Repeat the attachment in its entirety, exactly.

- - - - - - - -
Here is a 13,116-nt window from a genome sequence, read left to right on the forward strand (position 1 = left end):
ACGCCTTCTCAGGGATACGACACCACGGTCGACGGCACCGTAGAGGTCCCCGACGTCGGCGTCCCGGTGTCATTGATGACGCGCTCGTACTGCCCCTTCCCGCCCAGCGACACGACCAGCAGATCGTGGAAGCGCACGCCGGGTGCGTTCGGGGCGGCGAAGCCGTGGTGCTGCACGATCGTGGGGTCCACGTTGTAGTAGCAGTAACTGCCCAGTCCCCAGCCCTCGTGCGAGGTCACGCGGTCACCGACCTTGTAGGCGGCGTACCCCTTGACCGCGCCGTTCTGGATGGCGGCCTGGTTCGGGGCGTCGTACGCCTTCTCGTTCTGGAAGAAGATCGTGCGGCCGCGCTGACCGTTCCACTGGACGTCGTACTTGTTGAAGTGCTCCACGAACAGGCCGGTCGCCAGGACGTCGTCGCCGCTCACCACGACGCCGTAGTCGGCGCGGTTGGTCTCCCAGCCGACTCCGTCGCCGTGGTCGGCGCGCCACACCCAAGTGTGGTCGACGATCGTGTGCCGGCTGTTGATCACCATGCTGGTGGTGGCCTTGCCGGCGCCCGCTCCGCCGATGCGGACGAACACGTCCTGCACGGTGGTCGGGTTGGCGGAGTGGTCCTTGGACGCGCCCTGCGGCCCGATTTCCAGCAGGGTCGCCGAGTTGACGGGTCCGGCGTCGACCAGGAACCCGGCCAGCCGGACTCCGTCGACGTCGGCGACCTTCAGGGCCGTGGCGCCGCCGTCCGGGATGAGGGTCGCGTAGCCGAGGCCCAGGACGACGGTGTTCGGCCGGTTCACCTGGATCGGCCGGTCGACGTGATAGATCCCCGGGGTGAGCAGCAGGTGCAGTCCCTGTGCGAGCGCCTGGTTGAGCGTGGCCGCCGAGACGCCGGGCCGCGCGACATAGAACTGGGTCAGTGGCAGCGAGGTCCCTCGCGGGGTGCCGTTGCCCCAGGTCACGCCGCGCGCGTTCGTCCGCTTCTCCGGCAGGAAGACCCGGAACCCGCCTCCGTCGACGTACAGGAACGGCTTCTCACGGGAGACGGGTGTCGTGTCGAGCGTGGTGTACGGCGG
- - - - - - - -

Here is a 13,116-nt window from a genome sequence, read left to right on the forward strand (position 1 = left end):
ACGCCTTCTCAGGGATACGACACCACGGTCGACGGCACCGTAGAGGTCCCCGACGTCGGCGTCCCGGTGTCATTGATGACGCGCTCGTACTGCCCCTTCCCGCCCAGCGACACGACCAGCAGATCGTGGAAGCGCACGCCGGGTGCGTTCGGGGCGGCGAAGCCGTGGTGCTGCACGATCGTGGGGTCCACGTTGTAGTAGCAGTAACTGCCCAGTCCCCAGCCCTCGTGCGAGGTCACGCGGTCACCGACCTTGTAGGCGGCGTACCCCTTGACCGCGCCGTTCTGGATGGCGGCCTGGTTCGGGGCGTCGTACGCCTTCTCGTTCTGGAAGAAGATCGTGCGGCCGCGCTGACCGTTCCACTGGACGTCGTACTTGTTGAAGTGCTCCACGAACAGGCCGGTCGCCAGGACGTCGTCGCCGCTCACCACGACGCCGTAGTCGGCGCGGTTGGTCTCCCAGCCGACTCCGTCGCCGTGGTCGGCGCGCCACACCCAAGTGTGGTCGACGATCGTGTGCCGGCTGTTGATCACCATGCTGGTGGTGGCCTTGCCGGCGCCCGCTCCGCCGATGCGGACGAACACGTCCTGCACGGTGGTCGGGTTGGCGGAGTGGTCCTTGGACGCGCCCTGCGGCCCGATTTCCAGCAGGGTCGCCGAGTTGACGGGTCCGGCGTCGACCAGGAACCCGGCCAGCCGGACTCCGTCGACGTCGGCGACCTTCAGGGCCGTGGCGCCGCCGTCCGGGATGAGGGTCGCGTAGCCGAGGCCCAGGACGACGGTGTTCGGCCGGTTCACCTGGATCGGCCGGTCGACGTGATAGATCCCCGGGGTGAGCAGCAGGTGCAGTCCCTGTGCGAGCGCCTGGTTGAGCGTGGCCGCCGAGACGCCGGGCCGCGCGACATAGAACTGGGTCAGTGGCAGCGAGGTCCCTCGCGGGGTGCCGTTGCCCCAGGTCACGCCGCGCGCGTTCGTCCGCTTCTCCGGCAGGAAGACCCGGAACCCGCCTCCGTCGACGTACAGGAACGGCTTCTCACGGGAGACGGGTGTCGTGTCGAGCGTGGTGTACGGCGG